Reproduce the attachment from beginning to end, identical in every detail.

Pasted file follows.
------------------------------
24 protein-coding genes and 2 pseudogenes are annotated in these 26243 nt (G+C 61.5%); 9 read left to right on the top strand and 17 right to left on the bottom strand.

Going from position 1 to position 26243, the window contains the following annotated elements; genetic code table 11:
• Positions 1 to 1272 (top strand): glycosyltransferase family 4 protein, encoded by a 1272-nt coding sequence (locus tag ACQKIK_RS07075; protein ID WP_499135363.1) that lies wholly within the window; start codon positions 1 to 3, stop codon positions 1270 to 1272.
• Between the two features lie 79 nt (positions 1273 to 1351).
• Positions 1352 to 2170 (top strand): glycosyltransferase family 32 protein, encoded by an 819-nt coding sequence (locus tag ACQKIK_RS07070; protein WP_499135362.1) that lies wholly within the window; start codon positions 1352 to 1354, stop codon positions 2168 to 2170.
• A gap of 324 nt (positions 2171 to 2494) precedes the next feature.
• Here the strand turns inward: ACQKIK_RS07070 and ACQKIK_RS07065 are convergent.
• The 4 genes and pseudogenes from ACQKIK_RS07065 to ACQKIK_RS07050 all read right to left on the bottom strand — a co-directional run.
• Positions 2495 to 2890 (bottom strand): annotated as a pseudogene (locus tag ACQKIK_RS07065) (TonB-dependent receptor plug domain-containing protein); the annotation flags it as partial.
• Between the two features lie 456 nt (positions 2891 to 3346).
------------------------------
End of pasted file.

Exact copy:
24 protein-coding genes and 2 pseudogenes are annotated in these 26243 nt (G+C 61.5%); 9 read left to right on the top strand and 17 right to left on the bottom strand.

Going from position 1 to position 26243, the window contains the following annotated elements; genetic code table 11:
• Positions 1 to 1272 (top strand): glycosyltransferase family 4 protein, encoded by a 1272-nt coding sequence (locus tag ACQKIK_RS07075; protein ID WP_499135363.1) that lies wholly within the window; start codon positions 1 to 3, stop codon positions 1270 to 1272.
• Between the two features lie 79 nt (positions 1273 to 1351).
• Positions 1352 to 2170 (top strand): glycosyltransferase family 32 protein, encoded by an 819-nt coding sequence (locus tag ACQKIK_RS07070; protein WP_499135362.1) that lies wholly within the window; start codon positions 1352 to 1354, stop codon positions 2168 to 2170.
• A gap of 324 nt (positions 2171 to 2494) precedes the next feature.
• Here the strand turns inward: ACQKIK_RS07070 and ACQKIK_RS07065 are convergent.
• The 4 genes and pseudogenes from ACQKIK_RS07065 to ACQKIK_RS07050 all read right to left on the bottom strand — a co-directional run.
• Positions 2495 to 2890 (bottom strand): annotated as a pseudogene (locus tag ACQKIK_RS07065) (TonB-dependent receptor plug domain-containing protein); the annotation flags it as partial.
• Between the two features lie 456 nt (positions 2891 to 3346).